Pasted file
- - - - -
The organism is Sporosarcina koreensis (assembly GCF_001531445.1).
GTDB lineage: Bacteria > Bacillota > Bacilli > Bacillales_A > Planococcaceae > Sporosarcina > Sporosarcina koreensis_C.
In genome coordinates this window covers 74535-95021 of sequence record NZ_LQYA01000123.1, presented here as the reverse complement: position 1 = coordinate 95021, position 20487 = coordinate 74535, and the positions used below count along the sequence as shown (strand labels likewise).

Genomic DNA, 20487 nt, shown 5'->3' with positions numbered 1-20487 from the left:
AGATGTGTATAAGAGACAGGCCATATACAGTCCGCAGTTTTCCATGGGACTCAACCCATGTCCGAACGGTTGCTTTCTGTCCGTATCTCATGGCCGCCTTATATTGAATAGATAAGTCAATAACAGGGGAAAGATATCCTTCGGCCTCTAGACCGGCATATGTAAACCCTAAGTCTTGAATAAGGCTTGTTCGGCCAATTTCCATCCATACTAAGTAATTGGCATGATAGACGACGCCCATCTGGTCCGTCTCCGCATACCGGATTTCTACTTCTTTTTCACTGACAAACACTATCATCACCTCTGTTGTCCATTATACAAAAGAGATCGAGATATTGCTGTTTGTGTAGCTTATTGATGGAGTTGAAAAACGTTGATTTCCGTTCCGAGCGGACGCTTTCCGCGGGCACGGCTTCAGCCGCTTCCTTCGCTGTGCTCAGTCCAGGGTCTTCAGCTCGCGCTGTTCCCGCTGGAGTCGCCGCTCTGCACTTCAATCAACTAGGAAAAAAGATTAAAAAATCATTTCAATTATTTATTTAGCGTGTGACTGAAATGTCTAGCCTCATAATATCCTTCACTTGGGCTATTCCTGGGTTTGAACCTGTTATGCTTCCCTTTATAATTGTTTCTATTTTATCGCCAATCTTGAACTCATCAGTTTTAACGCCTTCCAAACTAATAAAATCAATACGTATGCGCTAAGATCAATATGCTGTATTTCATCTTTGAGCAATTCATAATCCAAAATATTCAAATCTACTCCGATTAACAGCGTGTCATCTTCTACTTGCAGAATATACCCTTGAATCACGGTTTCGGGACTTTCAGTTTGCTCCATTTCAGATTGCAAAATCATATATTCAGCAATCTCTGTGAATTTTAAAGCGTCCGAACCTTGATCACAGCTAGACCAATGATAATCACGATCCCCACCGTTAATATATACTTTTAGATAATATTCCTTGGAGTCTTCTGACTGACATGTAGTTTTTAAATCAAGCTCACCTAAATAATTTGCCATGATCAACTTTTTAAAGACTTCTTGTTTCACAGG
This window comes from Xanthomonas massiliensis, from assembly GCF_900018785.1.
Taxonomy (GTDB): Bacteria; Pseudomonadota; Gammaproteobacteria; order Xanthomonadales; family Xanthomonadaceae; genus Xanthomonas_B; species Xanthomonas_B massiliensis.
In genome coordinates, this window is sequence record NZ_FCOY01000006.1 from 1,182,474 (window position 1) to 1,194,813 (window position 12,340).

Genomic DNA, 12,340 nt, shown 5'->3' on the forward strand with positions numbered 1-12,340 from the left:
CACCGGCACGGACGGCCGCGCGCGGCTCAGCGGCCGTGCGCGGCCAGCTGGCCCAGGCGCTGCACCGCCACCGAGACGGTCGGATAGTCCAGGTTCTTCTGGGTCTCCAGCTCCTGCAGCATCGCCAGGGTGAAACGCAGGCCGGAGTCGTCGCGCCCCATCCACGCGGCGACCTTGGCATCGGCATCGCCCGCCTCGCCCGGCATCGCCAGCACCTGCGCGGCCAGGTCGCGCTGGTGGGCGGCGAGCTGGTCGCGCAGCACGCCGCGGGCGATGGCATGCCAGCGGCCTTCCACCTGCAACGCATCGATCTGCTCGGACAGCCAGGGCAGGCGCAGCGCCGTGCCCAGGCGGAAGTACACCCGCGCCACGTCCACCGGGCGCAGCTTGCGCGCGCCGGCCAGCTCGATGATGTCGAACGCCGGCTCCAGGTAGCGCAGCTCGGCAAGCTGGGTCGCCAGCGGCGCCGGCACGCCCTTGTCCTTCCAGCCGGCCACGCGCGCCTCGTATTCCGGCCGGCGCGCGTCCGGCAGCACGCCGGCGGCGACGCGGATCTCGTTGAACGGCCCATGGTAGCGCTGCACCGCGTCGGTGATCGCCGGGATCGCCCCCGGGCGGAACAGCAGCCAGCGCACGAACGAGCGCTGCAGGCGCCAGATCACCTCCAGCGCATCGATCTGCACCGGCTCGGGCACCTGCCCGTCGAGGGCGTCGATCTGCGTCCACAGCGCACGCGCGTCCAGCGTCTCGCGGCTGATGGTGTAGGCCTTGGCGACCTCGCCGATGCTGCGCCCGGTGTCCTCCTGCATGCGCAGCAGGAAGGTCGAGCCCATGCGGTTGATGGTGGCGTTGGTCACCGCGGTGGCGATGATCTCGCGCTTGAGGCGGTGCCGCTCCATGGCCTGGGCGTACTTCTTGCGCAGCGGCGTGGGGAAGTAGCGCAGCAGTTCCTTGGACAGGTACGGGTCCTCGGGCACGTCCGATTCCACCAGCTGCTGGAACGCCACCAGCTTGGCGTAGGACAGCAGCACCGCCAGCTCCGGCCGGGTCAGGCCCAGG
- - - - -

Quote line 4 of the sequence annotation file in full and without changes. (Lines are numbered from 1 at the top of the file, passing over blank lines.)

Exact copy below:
Genomic DNA, 20487 nt, shown 5'->3' with positions numbered 1-20487 from the left: